“We want to urge anyone who is on a low income to consider if they are eligible for Council Tax Reduction. Tax increases can add pressure onto people’s budgets, and although this increase is vital to keep quality services in Ceredigion, we want to make sure that anyone who is eligible for help gets it.”

For more information on eligibility and how to claim council tax reduction, email revenues@ceredigion.gov.uk or call 01970 633 252.

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7% council tax increase to protect education funding

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THE COUNCIL TAX in Ceredigion for 2019-2020 will increase by 7%. The increase was agreed by councillors to reduce the impact of cuts to the Council’s budget and, in particular, to protect education spending. The decision was made in a Council meeting on 21 February 2019.

2% of the 7% increase will be used to protect education spending. Schools budgets have been under severe stress after years of needing to make savings. Costs have increased yet again following the agreement of new teachers’ salary increases together with increased pension contributions. This extra 2% uplift will enable school budgets to be kept flat.

The council tax rate increase is set by three key components, the County Council’s tax, the precept of Town and Community Councils and the Police precept. Increases set by the Police and Town and Community Councils result in a combined increase of 7.56%.

Councillor Ellen ap Leader of the Council, said, “We had no option but to ask Council to increase Council Tax by 7% in order to reduce the impact of the cuts we have had to make across council budgets. A successful Ceredigion in the future needs well-funded and well run schools. We want to invest in the future of our children and our county.”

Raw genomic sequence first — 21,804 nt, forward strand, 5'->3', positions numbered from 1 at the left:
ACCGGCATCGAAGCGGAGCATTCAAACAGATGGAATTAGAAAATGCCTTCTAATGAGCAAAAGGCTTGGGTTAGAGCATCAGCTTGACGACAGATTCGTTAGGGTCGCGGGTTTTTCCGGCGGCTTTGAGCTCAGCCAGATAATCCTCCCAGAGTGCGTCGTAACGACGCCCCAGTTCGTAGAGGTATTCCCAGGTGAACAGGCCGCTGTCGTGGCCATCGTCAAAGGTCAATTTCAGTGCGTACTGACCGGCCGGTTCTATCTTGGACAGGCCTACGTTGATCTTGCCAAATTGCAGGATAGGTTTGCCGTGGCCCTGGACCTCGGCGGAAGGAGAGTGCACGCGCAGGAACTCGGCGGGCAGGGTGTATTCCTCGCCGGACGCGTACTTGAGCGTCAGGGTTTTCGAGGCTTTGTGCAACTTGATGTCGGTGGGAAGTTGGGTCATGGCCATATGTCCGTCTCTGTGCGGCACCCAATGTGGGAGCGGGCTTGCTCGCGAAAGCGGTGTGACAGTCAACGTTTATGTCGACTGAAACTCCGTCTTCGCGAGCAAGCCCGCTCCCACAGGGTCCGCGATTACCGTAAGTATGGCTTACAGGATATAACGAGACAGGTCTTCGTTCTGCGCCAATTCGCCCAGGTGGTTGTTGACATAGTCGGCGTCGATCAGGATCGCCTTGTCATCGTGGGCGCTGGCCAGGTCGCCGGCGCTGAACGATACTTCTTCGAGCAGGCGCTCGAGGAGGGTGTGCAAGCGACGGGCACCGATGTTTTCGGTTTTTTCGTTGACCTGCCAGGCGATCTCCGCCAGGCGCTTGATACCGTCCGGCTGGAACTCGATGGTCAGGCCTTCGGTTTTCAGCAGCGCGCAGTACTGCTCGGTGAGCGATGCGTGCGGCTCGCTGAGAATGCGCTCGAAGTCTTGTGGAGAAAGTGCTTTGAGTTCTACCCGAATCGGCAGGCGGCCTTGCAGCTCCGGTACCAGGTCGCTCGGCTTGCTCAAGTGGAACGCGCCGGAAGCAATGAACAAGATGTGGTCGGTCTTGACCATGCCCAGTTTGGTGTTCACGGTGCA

“The reality is that the council is getting less money from the Welsh Government at a time when costs and demand for services are rising. The uplift of teachers’ salaries and pensions has not been fully funded by Welsh Government to date. If council tax had not increased, we would have to make deeper cuts.”

In 2018-2019, the average Council Tax Band D property was £1,226.48. The increase means that the same property will pay £1,312.33 in 2019-2020. The council’s budget has been cut by £39m or 25% in the last seven years. The Council will still need to save another £6m in the coming financial year.

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Information management policies updated to improve security

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THREE key information management policies have been updated by Ceredigion County Council. The policies were updated because of new laws and the need make sure that they are effective in a changing technological environment.

The updated policies were approved by the council’s Cabinet in a meeting on 19 February 2019.

The three policies that have been reviewed are:

· Data Protection/GDPR Policy
· Information Security Policy
· Information and Records Management Policy

The Deputy Leader of Ceredigion County Council and Cabinet member responsible for Governance, Councillor Ray Quant MBE said, “The council needs to keep information and data to carry out the many service we provide. Because of this we have to make sure we’re up to date on data and information protections laws. This decision means that we have approved the hard work done to update the policies and make sure that they are fit for use.”

The policies are essential to manage digital and paper records of the council.